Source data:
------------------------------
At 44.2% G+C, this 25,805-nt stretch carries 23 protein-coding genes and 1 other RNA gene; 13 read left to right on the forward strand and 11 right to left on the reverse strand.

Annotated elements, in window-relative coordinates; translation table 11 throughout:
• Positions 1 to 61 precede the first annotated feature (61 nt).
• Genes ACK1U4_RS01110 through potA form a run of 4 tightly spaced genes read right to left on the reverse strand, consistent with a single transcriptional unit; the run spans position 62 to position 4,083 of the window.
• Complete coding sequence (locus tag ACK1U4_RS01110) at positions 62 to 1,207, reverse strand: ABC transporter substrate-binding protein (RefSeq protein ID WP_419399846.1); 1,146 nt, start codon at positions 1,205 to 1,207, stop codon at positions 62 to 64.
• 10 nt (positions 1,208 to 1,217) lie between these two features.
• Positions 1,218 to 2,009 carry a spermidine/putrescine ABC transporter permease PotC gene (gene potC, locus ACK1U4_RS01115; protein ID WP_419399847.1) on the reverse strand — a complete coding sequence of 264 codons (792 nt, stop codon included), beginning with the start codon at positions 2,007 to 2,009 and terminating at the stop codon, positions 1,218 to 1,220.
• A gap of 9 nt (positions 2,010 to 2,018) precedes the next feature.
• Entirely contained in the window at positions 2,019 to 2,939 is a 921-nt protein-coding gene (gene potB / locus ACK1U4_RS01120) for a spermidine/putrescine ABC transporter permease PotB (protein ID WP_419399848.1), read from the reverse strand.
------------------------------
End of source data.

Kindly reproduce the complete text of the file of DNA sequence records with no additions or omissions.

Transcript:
At 44.2% G+C, this 25,805-nt stretch carries 23 protein-coding genes and 1 other RNA gene; 13 read left to right on the forward strand and 11 right to left on the reverse strand.

Annotated elements, in window-relative coordinates; translation table 11 throughout:
• Positions 1 to 61 precede the first annotated feature (61 nt).
• Genes ACK1U4_RS01110 through potA form a run of 4 tightly spaced genes read right to left on the reverse strand, consistent with a single transcriptional unit; the run spans position 62 to position 4,083 of the window.
• Complete coding sequence (locus tag ACK1U4_RS01110) at positions 62 to 1,207, reverse strand: ABC transporter substrate-binding protein (RefSeq protein ID WP_419399846.1); 1,146 nt, start codon at positions 1,205 to 1,207, stop codon at positions 62 to 64.
• 10 nt (positions 1,208 to 1,217) lie between these two features.
• Positions 1,218 to 2,009 carry a spermidine/putrescine ABC transporter permease PotC gene (gene potC, locus ACK1U4_RS01115; protein ID WP_419399847.1) on the reverse strand — a complete coding sequence of 264 codons (792 nt, stop codon included), beginning with the start codon at positions 2,007 to 2,009 and terminating at the stop codon, positions 1,218 to 1,220.
• A gap of 9 nt (positions 2,010 to 2,018) precedes the next feature.
• Entirely contained in the window at positions 2,019 to 2,939 is a 921-nt protein-coding gene (gene potB / locus ACK1U4_RS01120) for a spermidine/putrescine ABC transporter permease PotB (protein ID WP_419399848.1), read from the reverse strand.